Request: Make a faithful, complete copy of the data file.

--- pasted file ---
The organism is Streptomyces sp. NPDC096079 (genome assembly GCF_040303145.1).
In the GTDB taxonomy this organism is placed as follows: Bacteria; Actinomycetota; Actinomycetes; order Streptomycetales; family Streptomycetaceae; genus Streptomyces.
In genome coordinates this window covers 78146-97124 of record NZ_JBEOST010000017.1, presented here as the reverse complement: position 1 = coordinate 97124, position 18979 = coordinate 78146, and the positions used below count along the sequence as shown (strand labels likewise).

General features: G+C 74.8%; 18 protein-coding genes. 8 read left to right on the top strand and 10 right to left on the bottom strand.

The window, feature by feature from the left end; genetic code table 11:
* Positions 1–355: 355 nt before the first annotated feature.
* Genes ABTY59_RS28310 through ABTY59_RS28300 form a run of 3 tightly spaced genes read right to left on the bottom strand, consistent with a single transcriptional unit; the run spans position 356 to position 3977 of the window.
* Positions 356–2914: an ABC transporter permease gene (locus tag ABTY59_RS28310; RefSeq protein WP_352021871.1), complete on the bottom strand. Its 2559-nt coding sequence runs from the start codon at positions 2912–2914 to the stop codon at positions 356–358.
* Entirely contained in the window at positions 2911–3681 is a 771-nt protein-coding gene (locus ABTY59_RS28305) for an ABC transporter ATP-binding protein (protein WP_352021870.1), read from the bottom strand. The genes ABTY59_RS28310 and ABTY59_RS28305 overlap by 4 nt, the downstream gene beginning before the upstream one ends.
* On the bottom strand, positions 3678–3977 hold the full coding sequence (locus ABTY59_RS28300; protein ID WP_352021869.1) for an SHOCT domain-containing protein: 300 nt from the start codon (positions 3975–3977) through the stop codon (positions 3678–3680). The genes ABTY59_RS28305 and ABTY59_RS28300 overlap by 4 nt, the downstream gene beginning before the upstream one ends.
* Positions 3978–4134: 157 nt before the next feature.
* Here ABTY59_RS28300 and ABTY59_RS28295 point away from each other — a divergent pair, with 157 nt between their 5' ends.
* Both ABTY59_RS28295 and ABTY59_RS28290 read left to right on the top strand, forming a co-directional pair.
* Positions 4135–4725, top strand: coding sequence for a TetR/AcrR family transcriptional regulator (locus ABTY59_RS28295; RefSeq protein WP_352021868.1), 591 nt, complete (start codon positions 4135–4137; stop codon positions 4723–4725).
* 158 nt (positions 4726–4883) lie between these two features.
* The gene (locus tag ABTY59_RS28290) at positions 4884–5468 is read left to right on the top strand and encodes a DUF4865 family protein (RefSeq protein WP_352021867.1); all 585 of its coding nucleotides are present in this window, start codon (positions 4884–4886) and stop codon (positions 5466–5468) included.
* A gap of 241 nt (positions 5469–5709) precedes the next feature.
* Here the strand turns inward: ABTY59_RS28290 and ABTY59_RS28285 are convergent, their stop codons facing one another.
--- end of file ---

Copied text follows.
The organism is Streptomyces sp. NPDC096079 (genome assembly GCF_040303145.1).
In the GTDB taxonomy this organism is placed as follows: Bacteria; Actinomycetota; Actinomycetes; order Streptomycetales; family Streptomycetaceae; genus Streptomyces.
In genome coordinates this window covers 78146-97124 of record NZ_JBEOST010000017.1, presented here as the reverse complement: position 1 = coordinate 97124, position 18979 = coordinate 78146, and the positions used below count along the sequence as shown (strand labels likewise).

General features: G+C 74.8%; 18 protein-coding genes. 8 read left to right on the top strand and 10 right to left on the bottom strand.

The window, feature by feature from the left end; genetic code table 11:
* Positions 1–355: 355 nt before the first annotated feature.
* Genes ABTY59_RS28310 through ABTY59_RS28300 form a run of 3 tightly spaced genes read right to left on the bottom strand, consistent with a single transcriptional unit; the run spans position 356 to position 3977 of the window.
* Positions 356–2914: an ABC transporter permease gene (locus tag ABTY59_RS28310; RefSeq protein WP_352021871.1), complete on the bottom strand. Its 2559-nt coding sequence runs from the start codon at positions 2912–2914 to the stop codon at positions 356–358.
* Entirely contained in the window at positions 2911–3681 is a 771-nt protein-coding gene (locus ABTY59_RS28305) for an ABC transporter ATP-binding protein (protein WP_352021870.1), read from the bottom strand. The genes ABTY59_RS28310 and ABTY59_RS28305 overlap by 4 nt, the downstream gene beginning before the upstream one ends.
* On the bottom strand, positions 3678–3977 hold the full coding sequence (locus ABTY59_RS28300; protein ID WP_352021869.1) for an SHOCT domain-containing protein: 300 nt from the start codon (positions 3975–3977) through the stop codon (positions 3678–3680). The genes ABTY59_RS28305 and ABTY59_RS28300 overlap by 4 nt, the downstream gene beginning before the upstream one ends.
* Positions 3978–4134: 157 nt before the next feature.
* Here ABTY59_RS28300 and ABTY59_RS28295 point away from each other — a divergent pair, with 157 nt between their 5' ends.
* Both ABTY59_RS28295 and ABTY59_RS28290 read left to right on the top strand, forming a co-directional pair.
* Positions 4135–4725, top strand: coding sequence for a TetR/AcrR family transcriptional regulator (locus ABTY59_RS28295; RefSeq protein WP_352021868.1), 591 nt, complete (start codon positions 4135–4137; stop codon positions 4723–4725).
* 158 nt (positions 4726–4883) lie between these two features.
* The gene (locus tag ABTY59_RS28290) at positions 4884–5468 is read left to right on the top strand and encodes a DUF4865 family protein (RefSeq protein WP_352021867.1); all 585 of its coding nucleotides are present in this window, start codon (positions 4884–4886) and stop codon (positions 5466–5468) included.
* A gap of 241 nt (positions 5469–5709) precedes the next feature.
* Here the strand turns inward: ABTY59_RS28290 and ABTY59_RS28285 are convergent, their stop codons facing one another.